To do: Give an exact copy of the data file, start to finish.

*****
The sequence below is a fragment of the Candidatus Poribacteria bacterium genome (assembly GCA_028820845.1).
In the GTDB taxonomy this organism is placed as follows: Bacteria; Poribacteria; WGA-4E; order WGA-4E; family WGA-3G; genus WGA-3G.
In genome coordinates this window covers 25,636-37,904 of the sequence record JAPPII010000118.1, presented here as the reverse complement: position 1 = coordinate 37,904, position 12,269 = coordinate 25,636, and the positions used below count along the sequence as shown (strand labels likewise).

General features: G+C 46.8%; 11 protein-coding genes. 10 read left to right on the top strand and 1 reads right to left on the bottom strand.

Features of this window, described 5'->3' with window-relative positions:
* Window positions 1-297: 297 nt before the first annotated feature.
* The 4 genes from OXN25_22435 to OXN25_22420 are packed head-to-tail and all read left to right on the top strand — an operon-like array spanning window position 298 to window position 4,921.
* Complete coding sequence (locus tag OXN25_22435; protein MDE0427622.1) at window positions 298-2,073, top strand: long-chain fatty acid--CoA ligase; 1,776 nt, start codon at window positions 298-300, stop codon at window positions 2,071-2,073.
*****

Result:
The sequence below is a fragment of the Candidatus Poribacteria bacterium genome (assembly GCA_028820845.1).
In the GTDB taxonomy this organism is placed as follows: Bacteria; Poribacteria; WGA-4E; order WGA-4E; family WGA-3G; genus WGA-3G.
In genome coordinates this window covers 25,636-37,904 of the sequence record JAPPII010000118.1, presented here as the reverse complement: position 1 = coordinate 37,904, position 12,269 = coordinate 25,636, and the positions used below count along the sequence as shown (strand labels likewise).

General features: G+C 46.8%; 11 protein-coding genes. 10 read left to right on the top strand and 1 reads right to left on the bottom strand.

Features of this window, described 5'->3' with window-relative positions:
* Window positions 1-297: 297 nt before the first annotated feature.
* The 4 genes from OXN25_22435 to OXN25_22420 are packed head-to-tail and all read left to right on the top strand — an operon-like array spanning window position 298 to window position 4,921.
* Complete coding sequence (locus tag OXN25_22435; protein MDE0427622.1) at window positions 298-2,073, top strand: long-chain fatty acid--CoA ligase; 1,776 nt, start codon at window positions 298-300, stop codon at window positions 2,071-2,073.